WOODSIDE, N.Y. – Following their legal victory in a criminal case filed by Sentosa Care, LLC, the nurses and their lawyer, Felix Vinluan, met with representatives of several community organizations Sunday, January 25 at the Bayanihan Filipino Community Center here.
Elmer Jacinto, one of the Avalon-10 accused nurses, spoke on their behalf, thanking their supporters and the community for their continued moral support and financial assistance during the nurses’ ordeal. At the same time, he informed the community that their struggle for justice is not yet over and that a civil case against them is in progress. A court hearing on the civil case was held January 23.
The civil suits are against the 10 Avalon nurses and other nurses at affiliated nursing homes who also quit their jobs.
“I would like to express our heartfelt thanks to all of you who continue to support us. Without you, we would have not been encouraged to persevere to pursue our rights,” Jacinto said to a close to hundred supporters who attended the event.
At the same time, Vinluan, who was likewise charged with them, applauded the nurses for having taken a stance for their rights against the “politically, well-connected owners of the Sentosa Enterprise.” He then summarized the events that ensued after nurses resigned from Avalon Gardens Rehabilitation and Health Care Center and other facilities managed and controlled by Sentosa Care.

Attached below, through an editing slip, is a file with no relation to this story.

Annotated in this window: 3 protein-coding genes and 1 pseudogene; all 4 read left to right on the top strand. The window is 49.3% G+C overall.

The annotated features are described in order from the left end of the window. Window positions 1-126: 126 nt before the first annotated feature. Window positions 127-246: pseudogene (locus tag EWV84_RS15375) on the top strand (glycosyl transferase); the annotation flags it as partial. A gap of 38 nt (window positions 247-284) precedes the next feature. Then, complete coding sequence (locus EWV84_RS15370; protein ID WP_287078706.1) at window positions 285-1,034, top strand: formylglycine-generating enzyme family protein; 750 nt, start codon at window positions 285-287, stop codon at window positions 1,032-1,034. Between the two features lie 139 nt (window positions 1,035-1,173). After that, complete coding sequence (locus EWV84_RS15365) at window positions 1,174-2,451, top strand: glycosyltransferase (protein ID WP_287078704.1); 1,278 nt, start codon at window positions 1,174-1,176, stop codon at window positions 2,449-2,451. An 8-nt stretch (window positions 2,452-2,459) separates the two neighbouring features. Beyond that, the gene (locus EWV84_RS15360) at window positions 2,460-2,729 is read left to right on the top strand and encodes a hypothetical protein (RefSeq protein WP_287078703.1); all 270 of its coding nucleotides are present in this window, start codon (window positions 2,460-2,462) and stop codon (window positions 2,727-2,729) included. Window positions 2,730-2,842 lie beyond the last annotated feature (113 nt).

However, Vinluan bemoaned the decisions by Philippine government agencies, particularly the Philippine Overseas Employment Administration. The POEA lifted the suspension of Sentosa Recruitment Agency’s recruitment license after it received a letter from New York Senator Charles Schumer. According to Vinluan, the POEA dismissed the charges filed by the nurses. Although the nurses claimed that the recruitment agency committed misrepresentation in the recruitment process and contract substitution, the POEA notified the nurses that they could be deployed to any of the affiliates of Sentosa Care.
The Executive Labor Arbiter likewise rejected the nurses’ constructive dismissal and money claims against the recruitment agency and its principals. The labor arbiter found that the nurses pre-terminated their three-year employment contract and that the nurses had an obligation to give a two-weeks notice.
Vinluan said that the recent decision of the appeals court in New York prohibiting District Attorney Tom Spota and Judge Robert Doyle from prosecuting and hearing the case is a direct opposite of the findings raised by the POEA and the National Labor Relations Commission.
“The Appellate Division’s findings were that the nurses individually signed up with particular nursing homes (and not with Sentosa Care) as their US employer,” Vinluan argued.
“However, when they arrived in the US, the nurses were not provided any employment by the contracting employers. They instead found employment with a nursing employment agency that eventually assigned them to work at various nursing homes affiliated with Sentosa Care, LLC. Thus, the contracts had been breached,” he added.
He also said that as a result, the employment relationship between the nurses and their actual employer, which is the nursing employment agency, was an employment at will. This meant that the nurses could exercise their right to resign anytime in the same way that the employer could terminate the nurses’ services anytime.
The labor cases in the Philippines are both on appeal.